What to Do When a Possessive Blocks Punctuation
When one refers to a city followed by the name of the state or a larger entity in which the city is located, the larger entity is set off from the smaller one by a pair of commas. But how do you treat such a reference when the place name is possessive? Revise the reference.
A DailyWritingTips.com reader sent me this note: “I came across this in this morning’s New York Times: “In Portland, Oregon’s Pearl District, Dave Trausneck said he draws inspiration from the many states he has called home.” I suppose there should be a comma after Oregon’s — but it sure would look hinky. It’s an awkward little phrase. What do you think? Should it be recast to read, “In the Pearl District, in Portland, Oregon, Dave Trausneck said he draws inspiration from the many states he has called home”?
Oddly, as far as I know, this question is not resolved in any writing or editing handbooks, but some online commentators agree with the reader and me that a comma after Oregon would be quite hinky. But the New York Times usage, as she suggests, possesses some hinkiness of its own. I would change it with a revision similar to hers, but with a construction that reduces the comma count: “In the Pearl District of Portland, Oregon, Dave Trausneck said he draws inspiration from the many states he has called home.”
A similar aberration appears in such sentences as “The Albany, New York-based company was founded in 1999.” Technically, the hyphen, to demonstrate that “New York,” not just York, is being attached to based as a phrasal adjective, should be an en dash, but that subtlety is lost on many readers (and writers).
Regardless, it’s better to write around this style break: “The company, based in Albany, New York, was founded in 1999.” Alternatively, consider whether “based in” is superfluous — it’s relevant only if the company is headquartered in Albany, New York, but has other locations — and delete the phrase if appropriate: “The Albany, New York, company was founded in 1999.”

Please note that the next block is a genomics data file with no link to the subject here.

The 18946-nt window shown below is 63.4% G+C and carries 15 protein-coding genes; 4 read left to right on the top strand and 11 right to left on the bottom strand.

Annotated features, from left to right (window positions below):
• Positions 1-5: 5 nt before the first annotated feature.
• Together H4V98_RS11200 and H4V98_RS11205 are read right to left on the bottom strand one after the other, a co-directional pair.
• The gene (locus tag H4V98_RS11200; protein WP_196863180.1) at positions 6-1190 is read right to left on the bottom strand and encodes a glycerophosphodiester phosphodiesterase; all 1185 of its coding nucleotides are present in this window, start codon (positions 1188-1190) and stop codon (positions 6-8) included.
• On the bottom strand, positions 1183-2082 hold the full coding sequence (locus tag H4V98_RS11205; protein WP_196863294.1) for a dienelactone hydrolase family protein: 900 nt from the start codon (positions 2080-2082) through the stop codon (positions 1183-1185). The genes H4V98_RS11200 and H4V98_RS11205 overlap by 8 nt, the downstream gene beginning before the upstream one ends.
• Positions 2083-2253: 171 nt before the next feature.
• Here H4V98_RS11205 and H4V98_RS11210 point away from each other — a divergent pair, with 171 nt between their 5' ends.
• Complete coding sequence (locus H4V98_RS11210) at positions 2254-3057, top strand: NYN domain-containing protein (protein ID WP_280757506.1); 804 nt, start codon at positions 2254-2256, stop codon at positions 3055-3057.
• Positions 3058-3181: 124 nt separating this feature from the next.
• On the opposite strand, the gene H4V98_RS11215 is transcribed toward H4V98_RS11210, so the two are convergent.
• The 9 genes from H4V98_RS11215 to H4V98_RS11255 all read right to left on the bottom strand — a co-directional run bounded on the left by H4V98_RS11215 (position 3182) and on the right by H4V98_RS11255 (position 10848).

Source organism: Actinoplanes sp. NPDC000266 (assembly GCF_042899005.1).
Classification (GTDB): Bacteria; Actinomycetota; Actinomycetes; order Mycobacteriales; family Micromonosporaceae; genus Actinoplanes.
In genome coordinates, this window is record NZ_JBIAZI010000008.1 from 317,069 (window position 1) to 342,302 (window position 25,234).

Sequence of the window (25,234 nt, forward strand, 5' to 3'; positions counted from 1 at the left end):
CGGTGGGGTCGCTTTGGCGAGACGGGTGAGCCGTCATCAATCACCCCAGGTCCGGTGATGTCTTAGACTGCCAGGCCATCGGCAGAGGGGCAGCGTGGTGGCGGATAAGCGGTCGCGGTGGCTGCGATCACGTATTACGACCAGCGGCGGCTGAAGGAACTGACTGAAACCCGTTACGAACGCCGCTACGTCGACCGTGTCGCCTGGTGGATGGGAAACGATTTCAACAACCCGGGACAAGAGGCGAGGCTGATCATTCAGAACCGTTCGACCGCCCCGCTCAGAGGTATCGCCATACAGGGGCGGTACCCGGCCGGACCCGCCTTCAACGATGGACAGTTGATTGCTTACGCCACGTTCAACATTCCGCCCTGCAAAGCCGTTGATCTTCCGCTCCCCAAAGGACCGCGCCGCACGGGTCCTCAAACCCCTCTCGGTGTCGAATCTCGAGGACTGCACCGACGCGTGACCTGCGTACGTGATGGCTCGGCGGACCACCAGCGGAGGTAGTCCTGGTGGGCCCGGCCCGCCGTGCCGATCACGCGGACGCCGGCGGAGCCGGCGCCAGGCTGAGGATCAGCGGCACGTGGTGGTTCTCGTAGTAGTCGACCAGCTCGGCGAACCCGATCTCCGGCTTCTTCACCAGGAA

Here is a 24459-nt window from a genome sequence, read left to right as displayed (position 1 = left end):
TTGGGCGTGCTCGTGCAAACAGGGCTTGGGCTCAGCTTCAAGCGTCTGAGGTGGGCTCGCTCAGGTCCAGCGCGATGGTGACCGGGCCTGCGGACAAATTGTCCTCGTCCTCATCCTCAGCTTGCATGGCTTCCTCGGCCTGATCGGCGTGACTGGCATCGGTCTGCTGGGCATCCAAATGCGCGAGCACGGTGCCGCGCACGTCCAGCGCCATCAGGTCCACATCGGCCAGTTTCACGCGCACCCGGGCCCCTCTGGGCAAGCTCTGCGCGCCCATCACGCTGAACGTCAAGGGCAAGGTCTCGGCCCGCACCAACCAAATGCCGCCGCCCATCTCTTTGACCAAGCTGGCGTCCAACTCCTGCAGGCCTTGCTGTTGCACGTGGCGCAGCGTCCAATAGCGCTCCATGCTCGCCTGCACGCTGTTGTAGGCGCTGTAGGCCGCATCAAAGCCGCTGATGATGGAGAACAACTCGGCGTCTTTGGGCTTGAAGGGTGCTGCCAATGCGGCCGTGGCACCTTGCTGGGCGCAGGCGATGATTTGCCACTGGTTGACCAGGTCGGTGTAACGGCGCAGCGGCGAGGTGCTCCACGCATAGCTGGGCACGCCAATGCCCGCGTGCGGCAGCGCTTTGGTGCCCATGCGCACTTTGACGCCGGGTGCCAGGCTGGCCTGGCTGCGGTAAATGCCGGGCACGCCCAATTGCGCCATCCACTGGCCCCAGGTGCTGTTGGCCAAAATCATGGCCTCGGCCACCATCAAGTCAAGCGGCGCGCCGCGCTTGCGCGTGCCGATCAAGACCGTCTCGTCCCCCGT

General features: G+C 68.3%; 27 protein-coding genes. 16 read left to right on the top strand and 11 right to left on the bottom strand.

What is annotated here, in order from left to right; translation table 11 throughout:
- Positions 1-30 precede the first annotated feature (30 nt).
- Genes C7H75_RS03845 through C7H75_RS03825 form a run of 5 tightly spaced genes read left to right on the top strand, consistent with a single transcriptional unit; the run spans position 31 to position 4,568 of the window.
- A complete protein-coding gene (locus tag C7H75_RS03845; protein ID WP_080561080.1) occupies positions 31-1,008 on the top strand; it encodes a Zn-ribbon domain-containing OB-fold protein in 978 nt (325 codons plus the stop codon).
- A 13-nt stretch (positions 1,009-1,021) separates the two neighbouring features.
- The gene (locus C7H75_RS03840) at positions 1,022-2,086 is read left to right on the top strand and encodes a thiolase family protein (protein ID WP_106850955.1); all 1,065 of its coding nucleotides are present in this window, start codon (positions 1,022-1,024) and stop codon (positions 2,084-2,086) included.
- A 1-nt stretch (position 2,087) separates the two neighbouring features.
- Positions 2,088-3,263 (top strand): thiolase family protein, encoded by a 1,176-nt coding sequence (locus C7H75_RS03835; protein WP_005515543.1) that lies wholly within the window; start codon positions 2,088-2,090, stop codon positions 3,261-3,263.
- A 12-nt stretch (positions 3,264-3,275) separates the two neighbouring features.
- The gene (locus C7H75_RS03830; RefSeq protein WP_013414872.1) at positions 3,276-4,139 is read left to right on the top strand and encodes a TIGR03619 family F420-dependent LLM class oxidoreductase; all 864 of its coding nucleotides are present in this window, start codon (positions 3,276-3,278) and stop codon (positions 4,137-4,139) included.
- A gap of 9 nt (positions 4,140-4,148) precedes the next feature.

Then there’s the intrusive insertion of a parenthesis between the possessive form of a name and the noun it refers to, as in “The law went into effect when Russia’s (then the Soviet Union) road use was not as heavy because fewer citizens owned vehicles.” Should “Soviet Union” also be possessive? No, because it’s a parenthetical insertion of the different name of the country during the period being referred to. But revise the syntax to avoid the possessive form altogether: “The law went into effect when road use in Russia (then the Soviet Union) was not as heavy because fewer citizens owned vehicles.”
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7 Responses to “What to Do When a Possessive Blocks Punctuation”
The problem with the rewriting strategy is that it constitutes an admission that some sentences are pronounceable but unwritable. I recently came across this sentence in Paul Beatty’s “The Sellout”: “For instance, Harlem, New York’s sister city is Florence, Italy,…” On the written page it is unpleasant, but in the narrator’s first-person voice it works fine, and it’s the most natural way to express this thought, so punctuation be damned, it has to stand. (But it fills me with fear and loathing.)
Your revision results in a comma splice. I would alter your revision to “The law went into effect during the period when Russia was part of the the Soviet Union and road use was not as heavy then as it is now.”
Also, I see your point about the fact that “Russia” is not strictly equivalent in scope to “the Soviet Union,” but I think that’s an overly precise technicality.
The style in which a state or country name is bracketed by commas after a city name is almost universal. Sources disagree on whether the possessive form of a city-state or city-country combination, in which the closing comma is omitted, is valid. I recommend against this form.
No, Albany is the city name. The revised sentence is correct.
I would write – “The law went into effect during the period when Russia was part of the the Soviet Union, road use was not as heavy then as it is today, because fewer citizens owned vehicles.”
Not only does that avoid the use of both a parenthetical clause, and the possessive form, it also doesn’t mislead the reader into thinking that the Soviet Union and Russia are one and the same.
It’s easy to lose sight of the value of accurate substance. I often find that seeking it out leads to better grammatical form.
I don’t think a comma is required after the state name. I think the NY Times article got it right. I don’t think the state name or country name is a nonrestrictive element that should be set off with commas. For example:
“Baton Rouge, Louisiana’s River Center was used to house evacuees from New Orleans immediately after Hurricane Katrina.”
You might argue the construction of the sentence is not the best and should be recast, but I think it is grammatically correct, as, evidently, did the NY Times.
I think “The Albany” is the name of the company. So the sentence “The company, based in Albany, New York, was founded in 1999″ should be wrong.
Maybe he meant “The company, based in New York, was founded in 1999”.